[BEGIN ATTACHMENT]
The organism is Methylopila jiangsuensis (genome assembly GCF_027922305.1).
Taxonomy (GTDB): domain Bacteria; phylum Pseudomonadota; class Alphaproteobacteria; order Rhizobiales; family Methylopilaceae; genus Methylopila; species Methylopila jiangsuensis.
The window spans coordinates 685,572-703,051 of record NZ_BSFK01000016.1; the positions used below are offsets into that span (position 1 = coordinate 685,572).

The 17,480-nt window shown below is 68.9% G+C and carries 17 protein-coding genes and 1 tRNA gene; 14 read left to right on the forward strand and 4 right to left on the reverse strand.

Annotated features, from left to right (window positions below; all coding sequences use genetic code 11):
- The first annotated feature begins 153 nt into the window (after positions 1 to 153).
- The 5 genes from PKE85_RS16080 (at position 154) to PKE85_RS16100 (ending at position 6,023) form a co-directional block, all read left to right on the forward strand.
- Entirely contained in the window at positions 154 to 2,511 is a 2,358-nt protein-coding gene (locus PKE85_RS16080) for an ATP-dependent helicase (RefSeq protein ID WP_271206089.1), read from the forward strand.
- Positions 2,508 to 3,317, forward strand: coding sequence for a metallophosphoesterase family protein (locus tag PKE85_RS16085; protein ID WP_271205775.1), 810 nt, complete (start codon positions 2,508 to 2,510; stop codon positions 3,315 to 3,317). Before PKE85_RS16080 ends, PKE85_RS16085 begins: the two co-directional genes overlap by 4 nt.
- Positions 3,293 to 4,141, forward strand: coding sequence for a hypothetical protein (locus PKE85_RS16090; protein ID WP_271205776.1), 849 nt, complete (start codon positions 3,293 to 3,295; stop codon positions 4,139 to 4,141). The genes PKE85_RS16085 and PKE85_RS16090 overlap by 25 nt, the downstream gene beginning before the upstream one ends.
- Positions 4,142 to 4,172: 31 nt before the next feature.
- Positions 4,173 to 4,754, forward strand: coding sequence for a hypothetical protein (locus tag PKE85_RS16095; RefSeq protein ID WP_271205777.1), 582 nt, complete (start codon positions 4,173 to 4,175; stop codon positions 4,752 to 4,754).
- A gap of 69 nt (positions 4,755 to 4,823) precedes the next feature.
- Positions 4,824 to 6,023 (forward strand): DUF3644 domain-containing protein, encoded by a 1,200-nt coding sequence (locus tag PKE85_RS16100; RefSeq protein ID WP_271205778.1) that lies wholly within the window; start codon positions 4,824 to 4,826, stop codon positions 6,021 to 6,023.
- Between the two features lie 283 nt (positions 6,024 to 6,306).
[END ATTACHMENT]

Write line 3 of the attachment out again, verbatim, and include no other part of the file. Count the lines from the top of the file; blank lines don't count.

The window spans coordinates 685,572-703,051 of record NZ_BSFK01000016.1; the positions used below are offsets into that span (position 1 = coordinate 685,572).